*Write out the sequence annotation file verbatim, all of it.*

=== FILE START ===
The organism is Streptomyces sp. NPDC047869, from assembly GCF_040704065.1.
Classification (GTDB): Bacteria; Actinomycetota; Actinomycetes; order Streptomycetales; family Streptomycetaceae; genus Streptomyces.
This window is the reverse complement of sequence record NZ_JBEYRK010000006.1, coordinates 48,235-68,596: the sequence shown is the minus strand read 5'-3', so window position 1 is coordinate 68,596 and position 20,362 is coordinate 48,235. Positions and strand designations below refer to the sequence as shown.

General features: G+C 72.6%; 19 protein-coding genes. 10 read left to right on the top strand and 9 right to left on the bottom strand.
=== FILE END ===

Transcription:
The organism is Streptomyces sp. NPDC047869, from assembly GCF_040704065.1.
Classification (GTDB): Bacteria; Actinomycetota; Actinomycetes; order Streptomycetales; family Streptomycetaceae; genus Streptomyces.
This window is the reverse complement of sequence record NZ_JBEYRK010000006.1, coordinates 48,235-68,596: the sequence shown is the minus strand read 5'-3', so window position 1 is coordinate 68,596 and position 20,362 is coordinate 48,235. Positions and strand designations below refer to the sequence as shown.

General features: G+C 72.6%; 19 protein-coding genes. 10 read left to right on the top strand and 9 right to left on the bottom strand.